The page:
Money Matters: IRS increases standard deductions for 2022

Urology Times Journal, Vol 50 No 02, Volume 50, Issue 02

"The maximum simplified employee pension plan individual retirement account contribution was increased from $58,000 to $61,000, with maximum countable compensation increased to $305,000," writes Jeff Witz, CFP.

Are there any significant tax changes for 2022?

Congress continues to debate more significant changes to the tax code, but it is unknown when a final bill will make its way to President Biden’s desk. In the meantime, the Internal Revenue Service (IRS) made some notable adjustments. The beginning of the year is always a good time to check on these adjustments to ensure you have a reasonable idea of what you will owe and can save in the upcoming year.

Here are some important adjustments taking effect in 2022:

• The standard deduction was increased from $25,100 to $25,900 for married couples who file jointly. Single filers and those who are married but file separately will have their standard deduction increased by $400 to $12,950. Heads of household will also get a $600 increase in their standard deduction to $19,400.

• The tax rates remained the same, but the income brackets were increased slightly (Table 1).

• Likewise, the capital gains rates remained the same, but the income brackets that determine the rate one pays increased (Table 2).

• The maximum contribution amounts into employer provided retirement plans, such as 401(k)s, 403(b)s, 457 plans, and the federal government’s Thrift Savings Plan, were adjusted upward. The employee contribution limit increased from $19,500 to $20,500, but the catchup contribution for employees aged 50 and older remains at $6500. Total defined contribution limits for employee and employer contributions were increased from $58,000 to $61,000. The IRS compensation limit, on which employer contributions can be based, was increased from $290,000 to $305,000.

• For SIMPLE retirement accounts, the contribution limit was increased from $13,500 to $14,000, and the catchup contribution remained at $3000.

• The maximum simplified employee pension plan individual retirement account (IRA) contribution was increased from $58,000 to $61,000, with maximum countable compensation increased to $305,000.

• The annual contribution limit for an IRA, for both pretax or Roth or a combination, remains at $6000 for 2022. The catchup contribution limit remains at $1000. The deduction for taxpayers making contributions to a traditional IRA is phased out for singles and heads of household who are covered by a workplace retirement plan and have modified adjusted gross incomes between $68,000 and $78,000. For married couples filing jointly, where the spouse who makes the IRA contribution is covered by a workplace retirement plan, the income phaseout range is $109,000 to $129,000 for 2022. For an IRA contributor who is not covered by a workplace retirement plan and is married to someone who is covered, the deduction is phased out if the couple’s income is between $204,000 and $214,000 in 2022.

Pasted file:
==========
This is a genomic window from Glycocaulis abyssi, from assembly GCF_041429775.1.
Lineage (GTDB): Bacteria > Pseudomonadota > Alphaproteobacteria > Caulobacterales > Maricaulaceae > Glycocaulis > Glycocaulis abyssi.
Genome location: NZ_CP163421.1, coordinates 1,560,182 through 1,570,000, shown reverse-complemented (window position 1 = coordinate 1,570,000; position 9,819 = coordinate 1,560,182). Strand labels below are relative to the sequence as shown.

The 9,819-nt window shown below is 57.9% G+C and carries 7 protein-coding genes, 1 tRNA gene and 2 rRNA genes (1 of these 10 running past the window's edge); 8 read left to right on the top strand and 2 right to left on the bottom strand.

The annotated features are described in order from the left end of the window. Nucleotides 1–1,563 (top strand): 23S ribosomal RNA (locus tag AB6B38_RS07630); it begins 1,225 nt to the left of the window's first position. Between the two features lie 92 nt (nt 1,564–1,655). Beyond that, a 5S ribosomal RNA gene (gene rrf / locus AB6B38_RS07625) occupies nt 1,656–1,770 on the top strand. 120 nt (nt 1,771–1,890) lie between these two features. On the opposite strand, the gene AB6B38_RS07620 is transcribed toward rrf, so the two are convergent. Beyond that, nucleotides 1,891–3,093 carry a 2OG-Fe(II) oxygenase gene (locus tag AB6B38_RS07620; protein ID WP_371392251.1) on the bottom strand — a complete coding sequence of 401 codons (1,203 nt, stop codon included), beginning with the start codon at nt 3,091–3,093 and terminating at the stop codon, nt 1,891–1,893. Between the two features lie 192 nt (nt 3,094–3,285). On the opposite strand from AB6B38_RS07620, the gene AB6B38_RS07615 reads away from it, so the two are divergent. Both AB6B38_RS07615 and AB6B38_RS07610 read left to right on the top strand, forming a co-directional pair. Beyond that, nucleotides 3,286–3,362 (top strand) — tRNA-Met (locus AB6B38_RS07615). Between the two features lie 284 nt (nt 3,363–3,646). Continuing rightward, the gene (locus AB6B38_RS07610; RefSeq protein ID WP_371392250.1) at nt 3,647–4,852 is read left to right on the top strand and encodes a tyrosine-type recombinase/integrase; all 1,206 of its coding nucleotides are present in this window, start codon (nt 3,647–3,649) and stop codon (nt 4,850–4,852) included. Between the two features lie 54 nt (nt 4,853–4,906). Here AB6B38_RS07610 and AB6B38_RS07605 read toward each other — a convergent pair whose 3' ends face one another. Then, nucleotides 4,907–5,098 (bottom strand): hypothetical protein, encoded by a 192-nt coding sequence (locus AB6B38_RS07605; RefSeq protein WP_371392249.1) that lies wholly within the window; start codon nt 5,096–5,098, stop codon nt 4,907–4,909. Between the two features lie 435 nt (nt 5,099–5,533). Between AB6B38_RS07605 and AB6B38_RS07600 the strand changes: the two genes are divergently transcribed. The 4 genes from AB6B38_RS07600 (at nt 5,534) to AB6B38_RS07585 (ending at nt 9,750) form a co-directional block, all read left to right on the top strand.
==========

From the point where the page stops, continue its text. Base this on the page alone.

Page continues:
• The Roth IRA modified adjusted gross income phaseout range increased to $204,000 to $214,000 for married couples filing jointly, up from $198,000 to $208,000 in 2021. For singles and heads of household, the income phaseout range is $129,000 to $144,000, up from $125,000 to $140,000 in 2021. If your income exceeds these amounts, you can open a nondeductible IRA and convert it to a Roth IRA. (The current tax bill being debated in Congress may eliminate the ability to use a backdoor IRA, but as of writing this article, nothing has been passed.)

• The income limit for the saver’s credit is $68,000 for married couples filing jointly; $51,000 for heads of household; and $34,000 for singles and married couples filing separately.

• The Social Security taxable wage base was increased to $147,000 from $142,800.

As you plan for tax year 2022, we encourage you to speak with your accountant. Beyond typical tax planning, they may offer additional strategies to minimize your tax impact throughout the year.

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Effective June 21, 2005, newly issued Internal Revenue Service regulations require that certain types of written advice include a disclaimer. To the extent the preceding message contains written advice relating to a Federal tax issue, the written advice is not intended or written to be used, and it cannot be used by the recipient or any other taxpayer, for the purposes of avoiding Federal tax penalties, and was not written to support the promotion or marketing of the transaction or matters discussed herein.

The information contained in this report is for informational purposes only. Any calculations have been made using techniques we consider reliable but are not guaranteed. Please contact your tax advisor to review this information and to consult with them regarding any questions you may have with respect to this communication.